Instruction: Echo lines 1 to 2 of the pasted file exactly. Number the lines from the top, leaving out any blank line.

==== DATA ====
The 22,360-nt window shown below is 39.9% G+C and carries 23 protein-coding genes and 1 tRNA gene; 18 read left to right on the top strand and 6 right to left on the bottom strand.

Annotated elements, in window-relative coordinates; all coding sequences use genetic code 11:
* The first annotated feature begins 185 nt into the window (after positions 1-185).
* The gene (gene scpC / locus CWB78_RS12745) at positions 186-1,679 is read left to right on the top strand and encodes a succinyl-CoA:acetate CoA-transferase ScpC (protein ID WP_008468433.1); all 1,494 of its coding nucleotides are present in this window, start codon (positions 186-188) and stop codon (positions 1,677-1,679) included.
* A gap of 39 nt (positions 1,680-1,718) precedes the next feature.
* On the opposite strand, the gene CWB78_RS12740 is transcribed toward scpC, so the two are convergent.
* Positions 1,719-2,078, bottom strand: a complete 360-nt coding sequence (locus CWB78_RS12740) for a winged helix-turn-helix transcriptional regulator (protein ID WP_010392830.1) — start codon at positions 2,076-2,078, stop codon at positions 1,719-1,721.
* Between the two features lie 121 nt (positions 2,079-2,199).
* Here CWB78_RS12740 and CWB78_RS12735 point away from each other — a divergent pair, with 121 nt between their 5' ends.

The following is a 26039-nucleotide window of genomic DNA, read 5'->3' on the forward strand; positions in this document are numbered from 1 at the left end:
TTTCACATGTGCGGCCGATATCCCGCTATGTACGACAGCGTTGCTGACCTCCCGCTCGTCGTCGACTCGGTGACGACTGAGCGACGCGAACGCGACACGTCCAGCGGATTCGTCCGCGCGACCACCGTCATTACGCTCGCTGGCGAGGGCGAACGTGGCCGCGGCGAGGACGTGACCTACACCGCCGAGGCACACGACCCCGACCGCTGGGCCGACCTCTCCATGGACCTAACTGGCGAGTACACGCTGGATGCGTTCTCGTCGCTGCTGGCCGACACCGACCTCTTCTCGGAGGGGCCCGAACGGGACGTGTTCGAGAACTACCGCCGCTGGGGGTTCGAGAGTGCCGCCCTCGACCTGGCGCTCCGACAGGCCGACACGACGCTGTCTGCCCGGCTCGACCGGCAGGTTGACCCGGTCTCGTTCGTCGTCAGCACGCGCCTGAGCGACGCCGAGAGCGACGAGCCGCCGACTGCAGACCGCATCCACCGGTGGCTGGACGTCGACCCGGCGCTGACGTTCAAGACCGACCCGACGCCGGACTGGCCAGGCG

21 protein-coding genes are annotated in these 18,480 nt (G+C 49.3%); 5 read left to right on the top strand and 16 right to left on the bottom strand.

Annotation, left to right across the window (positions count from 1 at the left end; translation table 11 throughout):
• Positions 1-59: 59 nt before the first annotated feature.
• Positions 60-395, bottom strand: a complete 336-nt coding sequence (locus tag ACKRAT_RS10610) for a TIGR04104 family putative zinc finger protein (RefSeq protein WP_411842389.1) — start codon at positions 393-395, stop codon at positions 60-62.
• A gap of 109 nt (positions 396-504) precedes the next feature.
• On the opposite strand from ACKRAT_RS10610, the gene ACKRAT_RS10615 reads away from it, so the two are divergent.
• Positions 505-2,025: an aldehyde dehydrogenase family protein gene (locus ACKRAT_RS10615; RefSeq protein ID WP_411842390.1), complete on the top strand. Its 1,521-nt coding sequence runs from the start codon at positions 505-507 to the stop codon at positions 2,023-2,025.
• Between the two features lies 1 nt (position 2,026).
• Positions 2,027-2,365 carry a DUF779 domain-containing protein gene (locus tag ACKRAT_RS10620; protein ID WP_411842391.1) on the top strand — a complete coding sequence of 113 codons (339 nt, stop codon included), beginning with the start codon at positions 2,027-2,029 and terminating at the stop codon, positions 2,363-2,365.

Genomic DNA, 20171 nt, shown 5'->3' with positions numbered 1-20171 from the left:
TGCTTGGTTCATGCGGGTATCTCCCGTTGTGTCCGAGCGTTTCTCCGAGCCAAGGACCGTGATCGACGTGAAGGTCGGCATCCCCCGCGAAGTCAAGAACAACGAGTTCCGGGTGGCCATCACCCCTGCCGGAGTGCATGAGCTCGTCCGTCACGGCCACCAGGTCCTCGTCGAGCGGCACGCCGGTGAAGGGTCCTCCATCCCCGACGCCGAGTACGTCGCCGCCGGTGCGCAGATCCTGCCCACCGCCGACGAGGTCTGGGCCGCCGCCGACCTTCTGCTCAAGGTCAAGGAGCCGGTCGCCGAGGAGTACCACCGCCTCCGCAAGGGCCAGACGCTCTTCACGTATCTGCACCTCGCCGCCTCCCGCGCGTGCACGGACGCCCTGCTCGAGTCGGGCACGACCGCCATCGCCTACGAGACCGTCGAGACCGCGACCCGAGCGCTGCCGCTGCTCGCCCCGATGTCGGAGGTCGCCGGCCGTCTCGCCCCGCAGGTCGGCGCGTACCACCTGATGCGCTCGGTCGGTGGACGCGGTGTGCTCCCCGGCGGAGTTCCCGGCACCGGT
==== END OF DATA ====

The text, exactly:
The 22,360-nt window shown below is 39.9% G+C and carries 23 protein-coding genes and 1 tRNA gene; 18 read left to right on the top strand and 6 right to left on the bottom strand.

Annotated elements, in window-relative coordinates; all coding sequences use genetic code 11: